Geraldine Hines JD’71 grew up in the Mississippi Delta, where she came of age in the segregated South. She arrived at the University of Wisconsin Law School from Tougaloo College, a historically black liberal arts college, during the politically and racially chaotic period of the Vietnam War. She had already decided on a career as a civil rights lawyer, and after a meeting with Jim Miles, an advocate for diversity at the UW Law School, Hines became one of four black students in the Class of 1971.
“I got right into activism my very first year,” Hines says. “It was a tumult. I became very involved with the black student movement and politics in general. Professor James Jones, the first black law professor at the Law School, taught me how law could be a tool for racial and social justice.”
This lesson has informed her work throughout her career as she has taken on unpopular civil-rights cases. Upon graduation, she took a job as a staff attorney at the Massachusetts Law Reform Institute, where she worked in prisoner’s rights litigation. After completing a fellowship on policy initiatives addressing police misconduct in communities of color, she became the staff attorney litigating civil rights cases related to discrimination in education at the Harvard University Center for Law and Education. Then, in private practice, she continued to fight for civil rights as a founding partner in New England’s first law firm created by women of color, Burnham and Hines.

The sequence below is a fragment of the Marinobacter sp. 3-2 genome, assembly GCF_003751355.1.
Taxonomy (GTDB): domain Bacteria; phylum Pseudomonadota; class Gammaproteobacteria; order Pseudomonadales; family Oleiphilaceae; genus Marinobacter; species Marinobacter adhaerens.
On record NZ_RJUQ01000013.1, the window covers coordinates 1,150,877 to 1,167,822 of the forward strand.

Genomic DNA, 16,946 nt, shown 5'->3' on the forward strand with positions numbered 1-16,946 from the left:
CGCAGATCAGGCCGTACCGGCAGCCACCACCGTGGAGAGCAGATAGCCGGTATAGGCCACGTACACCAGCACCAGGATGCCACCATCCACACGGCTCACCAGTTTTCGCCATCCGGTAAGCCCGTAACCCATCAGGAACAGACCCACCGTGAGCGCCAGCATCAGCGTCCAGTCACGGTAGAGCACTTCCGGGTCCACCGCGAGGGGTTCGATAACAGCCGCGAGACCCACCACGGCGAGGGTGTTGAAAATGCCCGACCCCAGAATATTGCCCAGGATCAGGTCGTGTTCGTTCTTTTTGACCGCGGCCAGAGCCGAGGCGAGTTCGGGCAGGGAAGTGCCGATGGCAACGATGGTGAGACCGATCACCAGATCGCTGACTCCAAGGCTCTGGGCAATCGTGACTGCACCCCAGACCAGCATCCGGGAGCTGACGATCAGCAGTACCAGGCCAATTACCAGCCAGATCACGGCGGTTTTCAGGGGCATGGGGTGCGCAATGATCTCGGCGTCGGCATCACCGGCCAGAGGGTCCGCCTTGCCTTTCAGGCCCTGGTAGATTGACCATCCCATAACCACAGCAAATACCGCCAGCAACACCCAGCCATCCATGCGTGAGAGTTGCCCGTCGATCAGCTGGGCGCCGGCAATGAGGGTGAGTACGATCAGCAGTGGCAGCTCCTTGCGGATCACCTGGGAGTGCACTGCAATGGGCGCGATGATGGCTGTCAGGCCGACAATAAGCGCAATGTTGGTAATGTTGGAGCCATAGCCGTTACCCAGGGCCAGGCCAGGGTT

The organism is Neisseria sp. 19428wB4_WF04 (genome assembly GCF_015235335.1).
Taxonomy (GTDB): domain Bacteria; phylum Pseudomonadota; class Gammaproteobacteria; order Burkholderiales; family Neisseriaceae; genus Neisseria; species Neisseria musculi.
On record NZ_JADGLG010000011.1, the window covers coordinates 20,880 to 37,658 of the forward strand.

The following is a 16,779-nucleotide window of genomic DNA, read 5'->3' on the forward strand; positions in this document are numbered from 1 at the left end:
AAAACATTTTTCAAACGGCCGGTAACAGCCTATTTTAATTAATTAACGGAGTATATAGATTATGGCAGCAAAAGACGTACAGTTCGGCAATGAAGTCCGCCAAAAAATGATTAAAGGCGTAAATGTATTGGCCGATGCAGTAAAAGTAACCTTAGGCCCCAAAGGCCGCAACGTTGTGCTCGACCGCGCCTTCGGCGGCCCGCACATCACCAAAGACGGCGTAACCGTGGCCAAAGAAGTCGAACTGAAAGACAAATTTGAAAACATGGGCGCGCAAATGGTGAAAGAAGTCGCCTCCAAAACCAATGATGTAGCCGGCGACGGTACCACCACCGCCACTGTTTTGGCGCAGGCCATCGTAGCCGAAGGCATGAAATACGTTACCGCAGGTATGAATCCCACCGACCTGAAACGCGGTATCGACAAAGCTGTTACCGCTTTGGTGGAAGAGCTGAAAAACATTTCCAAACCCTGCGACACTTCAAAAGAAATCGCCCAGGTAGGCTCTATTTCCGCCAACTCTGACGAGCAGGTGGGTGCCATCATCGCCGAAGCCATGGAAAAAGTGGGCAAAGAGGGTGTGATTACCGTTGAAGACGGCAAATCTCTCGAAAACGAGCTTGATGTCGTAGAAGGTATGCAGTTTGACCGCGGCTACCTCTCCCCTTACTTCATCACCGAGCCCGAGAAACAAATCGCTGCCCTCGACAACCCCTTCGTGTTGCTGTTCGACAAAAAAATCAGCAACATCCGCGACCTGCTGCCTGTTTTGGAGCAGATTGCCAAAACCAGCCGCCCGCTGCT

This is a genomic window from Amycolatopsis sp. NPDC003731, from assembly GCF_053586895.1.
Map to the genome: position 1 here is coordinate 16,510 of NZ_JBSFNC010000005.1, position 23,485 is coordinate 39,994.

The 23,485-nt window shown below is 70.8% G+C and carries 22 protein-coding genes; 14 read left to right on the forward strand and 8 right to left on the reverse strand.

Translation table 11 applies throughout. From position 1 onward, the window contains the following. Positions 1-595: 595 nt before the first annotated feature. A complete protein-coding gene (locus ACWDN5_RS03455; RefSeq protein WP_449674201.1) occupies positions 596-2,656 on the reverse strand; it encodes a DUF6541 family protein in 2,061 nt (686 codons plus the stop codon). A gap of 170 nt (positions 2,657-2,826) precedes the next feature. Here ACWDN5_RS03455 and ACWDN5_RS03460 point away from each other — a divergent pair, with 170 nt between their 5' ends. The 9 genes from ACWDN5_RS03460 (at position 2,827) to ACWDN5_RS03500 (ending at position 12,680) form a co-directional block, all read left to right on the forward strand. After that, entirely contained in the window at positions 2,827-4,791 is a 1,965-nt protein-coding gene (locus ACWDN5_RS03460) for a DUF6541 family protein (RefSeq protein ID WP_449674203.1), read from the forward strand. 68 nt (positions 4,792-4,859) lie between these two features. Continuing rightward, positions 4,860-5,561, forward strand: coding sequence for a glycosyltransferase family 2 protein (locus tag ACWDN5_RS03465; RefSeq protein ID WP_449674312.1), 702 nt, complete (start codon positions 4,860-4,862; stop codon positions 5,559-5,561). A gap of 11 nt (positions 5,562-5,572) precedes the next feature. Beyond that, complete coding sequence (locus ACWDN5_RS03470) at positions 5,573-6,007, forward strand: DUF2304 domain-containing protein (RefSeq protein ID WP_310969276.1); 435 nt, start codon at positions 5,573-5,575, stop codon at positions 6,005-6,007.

In 2001, Massachusetts Governor Paul Cellucci appointed Hines to the Superior Court as an associate justice. Twelve years later, she was appointed associate justice of the Appeals Court. Hines has been active in organizations such as the American Civil Liberties Union and the National Conference of Black Lawyers, and she has observed elections and investigated human rights abuses in both Africa and the Middle East. She has also served as an adjunct faculty member at Northeastern University Law School since 1980.
Hines became the first black woman on the Massachusetts Supreme Judicial Court in July 2014. In his nomination, Governor Deval Patrick said, “At both the Superior Court and the Appeals Court, she’s been a beloved and respected colleague, praised by judges and lawyers alike, for being smart, prepared, fair, tough, decisive, warm, thoughtful, and gentle — all at the same time.”